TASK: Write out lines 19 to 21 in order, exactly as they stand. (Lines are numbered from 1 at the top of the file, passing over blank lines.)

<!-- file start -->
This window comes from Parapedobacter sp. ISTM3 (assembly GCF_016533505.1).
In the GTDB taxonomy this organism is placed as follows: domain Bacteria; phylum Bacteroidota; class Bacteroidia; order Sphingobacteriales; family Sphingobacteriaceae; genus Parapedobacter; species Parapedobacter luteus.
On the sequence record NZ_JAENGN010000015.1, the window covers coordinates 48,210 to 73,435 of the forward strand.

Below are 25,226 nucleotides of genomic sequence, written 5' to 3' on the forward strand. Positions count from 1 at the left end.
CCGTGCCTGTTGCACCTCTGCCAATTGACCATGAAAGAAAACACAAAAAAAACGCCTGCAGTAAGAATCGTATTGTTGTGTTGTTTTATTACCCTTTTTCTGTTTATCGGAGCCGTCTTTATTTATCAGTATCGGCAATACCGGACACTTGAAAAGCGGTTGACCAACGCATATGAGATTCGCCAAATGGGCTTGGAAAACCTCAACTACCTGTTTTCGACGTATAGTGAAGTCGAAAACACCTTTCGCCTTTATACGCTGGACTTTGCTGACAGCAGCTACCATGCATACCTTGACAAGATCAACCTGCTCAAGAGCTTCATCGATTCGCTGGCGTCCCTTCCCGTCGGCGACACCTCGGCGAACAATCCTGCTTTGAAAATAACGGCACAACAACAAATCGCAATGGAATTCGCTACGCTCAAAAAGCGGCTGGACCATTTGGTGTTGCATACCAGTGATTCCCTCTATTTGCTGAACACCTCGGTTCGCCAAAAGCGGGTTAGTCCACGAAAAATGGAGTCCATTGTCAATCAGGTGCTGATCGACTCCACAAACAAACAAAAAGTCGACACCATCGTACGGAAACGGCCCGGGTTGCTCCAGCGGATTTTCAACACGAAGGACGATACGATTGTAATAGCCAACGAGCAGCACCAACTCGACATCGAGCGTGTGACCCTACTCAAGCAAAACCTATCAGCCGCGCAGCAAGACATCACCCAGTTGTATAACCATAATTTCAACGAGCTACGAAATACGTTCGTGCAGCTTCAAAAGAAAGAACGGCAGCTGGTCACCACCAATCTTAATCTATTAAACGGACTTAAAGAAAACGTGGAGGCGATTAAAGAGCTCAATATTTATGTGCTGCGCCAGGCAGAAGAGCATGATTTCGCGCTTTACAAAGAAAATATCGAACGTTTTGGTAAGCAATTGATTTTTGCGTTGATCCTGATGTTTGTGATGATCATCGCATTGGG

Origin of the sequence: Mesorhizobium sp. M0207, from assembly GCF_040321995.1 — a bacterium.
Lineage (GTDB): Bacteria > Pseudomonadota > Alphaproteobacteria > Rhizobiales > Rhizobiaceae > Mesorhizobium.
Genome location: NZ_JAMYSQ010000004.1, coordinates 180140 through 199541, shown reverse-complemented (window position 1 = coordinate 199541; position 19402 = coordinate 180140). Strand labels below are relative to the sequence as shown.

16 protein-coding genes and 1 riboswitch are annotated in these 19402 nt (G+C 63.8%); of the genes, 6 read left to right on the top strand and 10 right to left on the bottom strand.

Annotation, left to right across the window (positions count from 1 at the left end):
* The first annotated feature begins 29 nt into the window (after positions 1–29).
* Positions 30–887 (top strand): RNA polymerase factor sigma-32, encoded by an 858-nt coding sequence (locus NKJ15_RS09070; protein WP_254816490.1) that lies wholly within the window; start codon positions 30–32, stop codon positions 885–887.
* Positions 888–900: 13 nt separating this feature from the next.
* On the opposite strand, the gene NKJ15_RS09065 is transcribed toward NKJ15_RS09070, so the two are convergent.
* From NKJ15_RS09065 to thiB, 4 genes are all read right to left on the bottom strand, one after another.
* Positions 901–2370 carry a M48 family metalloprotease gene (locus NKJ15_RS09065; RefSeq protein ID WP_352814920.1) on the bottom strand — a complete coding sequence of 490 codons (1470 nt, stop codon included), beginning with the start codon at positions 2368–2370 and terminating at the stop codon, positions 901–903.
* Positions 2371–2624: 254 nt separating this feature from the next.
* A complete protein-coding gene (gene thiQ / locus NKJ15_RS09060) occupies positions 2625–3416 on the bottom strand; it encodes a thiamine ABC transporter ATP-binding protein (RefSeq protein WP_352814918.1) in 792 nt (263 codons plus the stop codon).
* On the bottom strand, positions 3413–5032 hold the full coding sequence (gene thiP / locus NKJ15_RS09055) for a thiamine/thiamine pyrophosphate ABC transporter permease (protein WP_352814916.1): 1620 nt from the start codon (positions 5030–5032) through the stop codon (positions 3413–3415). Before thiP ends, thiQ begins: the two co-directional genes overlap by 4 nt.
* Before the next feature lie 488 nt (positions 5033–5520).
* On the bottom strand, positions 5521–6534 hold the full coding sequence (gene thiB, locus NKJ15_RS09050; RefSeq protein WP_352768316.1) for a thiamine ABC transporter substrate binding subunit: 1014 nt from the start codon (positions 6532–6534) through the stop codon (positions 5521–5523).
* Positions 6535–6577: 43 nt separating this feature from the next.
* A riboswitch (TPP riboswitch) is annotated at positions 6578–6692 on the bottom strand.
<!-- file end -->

* On the bottom strand, positions 3413–5032 hold the full coding sequence (gene thiP / locus NKJ15_RS09055) for a thiamine/thiamine pyrophosphate ABC transporter permease (protein WP_352814916.1): 1620 nt from the start codon (positions 5030–5032) through the stop codon (positions 3413–3415). Before thiP ends, thiQ begins: the two co-directional genes overlap by 4 nt.
* Before the next feature lie 488 nt (positions 5033–5520).
* On the bottom strand, positions 5521–6534 hold the full coding sequence (gene thiB, locus NKJ15_RS09050; RefSeq protein WP_352768316.1) for a thiamine ABC transporter substrate binding subunit: 1014 nt from the start codon (positions 6532–6534) through the stop codon (positions 5521–5523).